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February 19, 2018

The USA Today Redesign: Too Little, Too Early?

It’s hard to know what to make of the USA Today re-do. It touts itself as a re-imagining, which may be a bit hyperbolic. God only knows how much time people spent on the redesigned logo (must-read Romenesko on Gannett’s “Cool Balls” and their spiritual purpose). I think they could have saved a lot of time and money and shopped at Office Max. You can buy 1/2-inch Fluorescent Inventory Circle Labels online for only $6.49.  We’ve only seen the iPad and iPhone redesign versions so far — web version comes over the weekend  — but it’s underwhelming at this point, and reminds us that USA Today’s problems are way more than skin-deep ( I outlined those issues in June: “10 Snapshots on Larry Kramer’s USA Today”).

My guess: in a rush to do something to reverse the USAT’s flagging fortunes, Gannett and/or new publisher Larry Kramer decided to take one big public step. Change the look first — and then get to the deeper, underlying questions of identity, purpose, storytelling and content, all of  which are core issues with the aging product. (Yes, in the digital age, midlife crises start soon after you hit 30.) Looked at this way, the redesign is a platform. It’s a platform to do better content, to do state-of-the-art customization and to catch up with the video wave sweeping its peers (“The Newsonomics of Leapfrog Video“). Maybe, that’s what’s intended here, but here’s the rub. Tell everyone you’ve “re-imagined” the product, and they’ll try it out — again. If they arrive and still don’t feel newly compelled to come back, you’ll have a harder time getting them to come back for the next re-launch. Or, if there’s not a next relaunch, they may never find the storytelling improvements we believe Kramer and his people have planned.

Today, though, what do we find in the digital re-do, and let’s be clear, it’s the digital re-do, in the age of fast-declining newsprint, that matters most:

  • Pictures. Lots of pictures, and given smaller-than-desktop screen, size, lots of unidentified thumbnails, too small to be intriguing. We know lots of video is planned, and again the still platform may soon get some legs.
  • Graphics: On the left rail, the kinds of data and visualization that we’ve got to expect from USA Today. An appropriate Life snapsnot on the lower left of that page. Kramer has talked about customization — an absolute essential for weather, sports scores, travel, etc., but only the stock portfolio looks customizable at this point. Without customization, these widgets don’t do any more than what I can get in a hundred places. With it, they begin to combine my data in one place.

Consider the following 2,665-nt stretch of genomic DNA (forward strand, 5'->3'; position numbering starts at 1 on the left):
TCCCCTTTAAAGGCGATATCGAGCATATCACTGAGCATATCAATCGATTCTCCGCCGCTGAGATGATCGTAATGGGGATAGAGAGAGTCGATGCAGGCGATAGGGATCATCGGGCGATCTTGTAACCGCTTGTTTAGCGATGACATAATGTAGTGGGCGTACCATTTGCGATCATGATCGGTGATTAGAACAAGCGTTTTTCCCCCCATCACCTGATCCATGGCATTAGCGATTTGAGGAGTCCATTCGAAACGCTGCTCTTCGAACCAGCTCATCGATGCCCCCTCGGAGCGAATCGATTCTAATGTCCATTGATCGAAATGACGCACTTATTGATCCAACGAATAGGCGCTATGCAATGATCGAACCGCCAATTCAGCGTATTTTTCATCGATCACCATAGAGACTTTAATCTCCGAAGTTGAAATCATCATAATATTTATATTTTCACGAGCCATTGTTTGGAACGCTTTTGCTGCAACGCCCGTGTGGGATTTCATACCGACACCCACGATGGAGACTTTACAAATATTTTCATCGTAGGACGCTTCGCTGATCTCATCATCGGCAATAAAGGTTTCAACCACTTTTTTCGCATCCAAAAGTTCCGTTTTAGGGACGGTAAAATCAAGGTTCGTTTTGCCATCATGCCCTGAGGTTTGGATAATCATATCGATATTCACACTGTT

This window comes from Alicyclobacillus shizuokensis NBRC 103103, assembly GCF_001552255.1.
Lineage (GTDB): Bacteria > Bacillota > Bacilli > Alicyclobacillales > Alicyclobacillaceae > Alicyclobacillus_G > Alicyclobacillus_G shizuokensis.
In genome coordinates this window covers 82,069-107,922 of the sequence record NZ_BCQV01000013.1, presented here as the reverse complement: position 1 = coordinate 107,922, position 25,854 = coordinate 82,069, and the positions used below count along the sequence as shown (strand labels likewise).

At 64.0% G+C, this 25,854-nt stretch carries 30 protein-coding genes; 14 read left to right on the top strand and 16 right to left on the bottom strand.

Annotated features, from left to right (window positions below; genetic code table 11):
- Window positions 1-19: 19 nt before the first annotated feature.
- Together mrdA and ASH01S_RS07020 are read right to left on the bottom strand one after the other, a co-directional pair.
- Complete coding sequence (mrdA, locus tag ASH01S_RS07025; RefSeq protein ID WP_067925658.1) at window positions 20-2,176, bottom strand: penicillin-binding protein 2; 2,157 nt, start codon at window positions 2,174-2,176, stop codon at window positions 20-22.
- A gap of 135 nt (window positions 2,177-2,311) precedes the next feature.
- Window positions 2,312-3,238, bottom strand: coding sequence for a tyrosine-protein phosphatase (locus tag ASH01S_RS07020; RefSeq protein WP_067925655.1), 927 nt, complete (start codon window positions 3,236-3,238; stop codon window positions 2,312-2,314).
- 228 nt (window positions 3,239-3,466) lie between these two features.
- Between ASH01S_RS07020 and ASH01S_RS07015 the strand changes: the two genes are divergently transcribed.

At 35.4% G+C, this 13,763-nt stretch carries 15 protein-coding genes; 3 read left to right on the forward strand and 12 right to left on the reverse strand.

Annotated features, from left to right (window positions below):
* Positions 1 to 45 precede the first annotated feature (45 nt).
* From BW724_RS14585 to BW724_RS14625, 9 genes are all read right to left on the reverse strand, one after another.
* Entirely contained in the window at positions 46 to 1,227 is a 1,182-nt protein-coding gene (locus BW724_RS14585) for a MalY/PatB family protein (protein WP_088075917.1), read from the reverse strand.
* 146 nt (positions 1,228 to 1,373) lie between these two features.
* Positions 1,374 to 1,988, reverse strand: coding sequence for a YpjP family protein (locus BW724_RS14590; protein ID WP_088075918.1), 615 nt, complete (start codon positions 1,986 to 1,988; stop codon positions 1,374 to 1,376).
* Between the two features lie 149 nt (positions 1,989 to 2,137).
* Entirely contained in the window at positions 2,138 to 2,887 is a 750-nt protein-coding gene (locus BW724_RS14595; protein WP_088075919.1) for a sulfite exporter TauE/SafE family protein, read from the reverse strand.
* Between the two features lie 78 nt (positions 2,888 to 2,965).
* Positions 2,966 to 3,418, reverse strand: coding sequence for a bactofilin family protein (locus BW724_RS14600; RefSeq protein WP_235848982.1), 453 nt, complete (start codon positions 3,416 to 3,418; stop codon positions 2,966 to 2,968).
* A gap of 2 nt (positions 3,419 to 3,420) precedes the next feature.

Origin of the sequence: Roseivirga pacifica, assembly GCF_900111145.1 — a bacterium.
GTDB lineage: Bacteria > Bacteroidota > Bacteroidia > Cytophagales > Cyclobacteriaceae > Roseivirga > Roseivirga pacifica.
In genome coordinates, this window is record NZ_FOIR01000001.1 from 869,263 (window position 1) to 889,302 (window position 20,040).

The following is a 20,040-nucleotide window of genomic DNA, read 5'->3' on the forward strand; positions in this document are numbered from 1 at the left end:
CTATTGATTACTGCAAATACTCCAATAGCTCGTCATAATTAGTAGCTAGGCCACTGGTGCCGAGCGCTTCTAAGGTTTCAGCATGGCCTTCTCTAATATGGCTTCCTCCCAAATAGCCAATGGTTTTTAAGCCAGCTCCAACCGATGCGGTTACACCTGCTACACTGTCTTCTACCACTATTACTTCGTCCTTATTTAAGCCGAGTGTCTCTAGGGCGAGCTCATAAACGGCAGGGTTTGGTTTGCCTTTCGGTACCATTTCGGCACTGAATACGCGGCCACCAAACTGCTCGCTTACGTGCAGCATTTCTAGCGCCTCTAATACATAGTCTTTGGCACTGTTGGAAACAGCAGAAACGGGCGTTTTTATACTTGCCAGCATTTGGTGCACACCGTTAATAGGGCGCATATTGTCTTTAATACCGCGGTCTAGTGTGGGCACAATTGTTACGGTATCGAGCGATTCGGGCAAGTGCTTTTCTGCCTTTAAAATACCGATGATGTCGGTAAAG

• Content: The lead story, as I write, is “Middle East protests spread to more countries.” Really? If USA Today zigs, less well, as everyone else in the news world zigs, what’s the point of coming here? The content looks like the same content USA Today has always done, minus the differentiating “we-ness” of its headlines, while sometimes annoying and easy to satirize, at least made it unique. In fact, these versions — I haven’t yet seen the paper today — seem more generic, rather than less, than the old USAT.
  • Advertising: I’d have expected share-of-voice, sponsorship advertising to accompany a big splash like this. Big names sponsoring sections is a leading edge of digital ad revenue for news companies — old ones like the Journal and Times and new ones like Quartz (“The Newsonomics of Quartz’s Business Launch“). Yet, we only see bottom-of-the-page footer ads, and the widgets like “Markets” and “Airport Delays” — both highly sponsorable –don’t even have paid ads, but in-house ones for USA Today apps. This is a company that needs revenue. Again, it seems like a premature launch.

Let’s give Larry Kramer the benefit of the design doubt. He and his new crew must have a number of tricks up their sleeve. Gannett has talked about marshalling the forces of 5000-strong company for stories and video. That’s a synergistic approach on which many big company failed plans have been built. Technologies will make it easier to move content around and present it quickly, though legacy cultures and resource constraints will complicate the work. Still Gannett’s 82 newspapers will be an awkward source of national content, given their smaller community markets. Gannett’s 23 TV stations, on the other hand, could provide a more useful supply of bigger city news, if the content can be efficiently grabbed and in a timely way.

Content, and video content, is one thing. Identity — why anyone should turn to USA Today in a sea of digital choices? — is another. The paper was born in Reagan’s ’80s, its sunny “We’re Going on Vacation” headlines reflecting its time. If it’s still morning in America, it’s way too cloudy to tell.

Al Neuharth built a populist paper, one matched to its time. Now in the take-no-prisoners time of polarized political debate — and the clear sense among too many that we’re not all in this together, the “we” being a talking point and not a reality — it is out of touch. It may have, as a smart analyst suggested to me today, a CNN-like problem, occupying a middle that no longer exists; yet it doesn’t even offer up enough of the deeper journalism of a CNN.

USA Today will soon be the only Gannett daily without a digital circulation plan. It will be the only national daily without  digital circulation plan. That means that unless it creates a breakout product for audiences — to bring in more premium-paying advertisers — its survival strategy is in doubt. Today’s launch may be a step in a new direction, but it’s a small one.

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